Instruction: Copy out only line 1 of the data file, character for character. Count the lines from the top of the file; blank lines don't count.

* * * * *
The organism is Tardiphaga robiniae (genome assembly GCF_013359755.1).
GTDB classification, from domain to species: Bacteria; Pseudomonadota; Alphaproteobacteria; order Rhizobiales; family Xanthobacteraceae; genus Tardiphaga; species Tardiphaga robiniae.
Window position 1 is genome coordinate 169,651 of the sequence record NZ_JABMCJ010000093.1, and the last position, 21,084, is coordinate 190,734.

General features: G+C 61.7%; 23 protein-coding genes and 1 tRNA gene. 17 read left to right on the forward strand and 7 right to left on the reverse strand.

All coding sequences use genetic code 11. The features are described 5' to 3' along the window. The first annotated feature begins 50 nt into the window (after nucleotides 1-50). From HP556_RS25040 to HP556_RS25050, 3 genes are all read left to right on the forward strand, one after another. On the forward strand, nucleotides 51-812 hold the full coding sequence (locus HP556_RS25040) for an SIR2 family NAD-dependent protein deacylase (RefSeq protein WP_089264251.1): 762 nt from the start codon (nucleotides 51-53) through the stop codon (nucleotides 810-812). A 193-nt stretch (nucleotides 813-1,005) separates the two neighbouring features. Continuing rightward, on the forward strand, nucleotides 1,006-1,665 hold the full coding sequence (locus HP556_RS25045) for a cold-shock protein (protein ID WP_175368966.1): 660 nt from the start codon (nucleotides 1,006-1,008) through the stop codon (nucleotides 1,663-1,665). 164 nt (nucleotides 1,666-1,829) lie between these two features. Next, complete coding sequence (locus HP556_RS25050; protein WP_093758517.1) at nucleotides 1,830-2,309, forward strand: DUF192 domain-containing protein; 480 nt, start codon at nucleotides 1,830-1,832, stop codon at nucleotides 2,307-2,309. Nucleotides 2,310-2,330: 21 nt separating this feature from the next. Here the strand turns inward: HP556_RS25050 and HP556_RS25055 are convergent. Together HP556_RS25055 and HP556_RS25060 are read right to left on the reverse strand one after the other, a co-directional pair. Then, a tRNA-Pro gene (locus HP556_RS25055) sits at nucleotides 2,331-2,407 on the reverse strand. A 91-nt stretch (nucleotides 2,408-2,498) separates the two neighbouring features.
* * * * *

The organism is Tardiphaga robiniae (genome assembly GCF_013359755.1).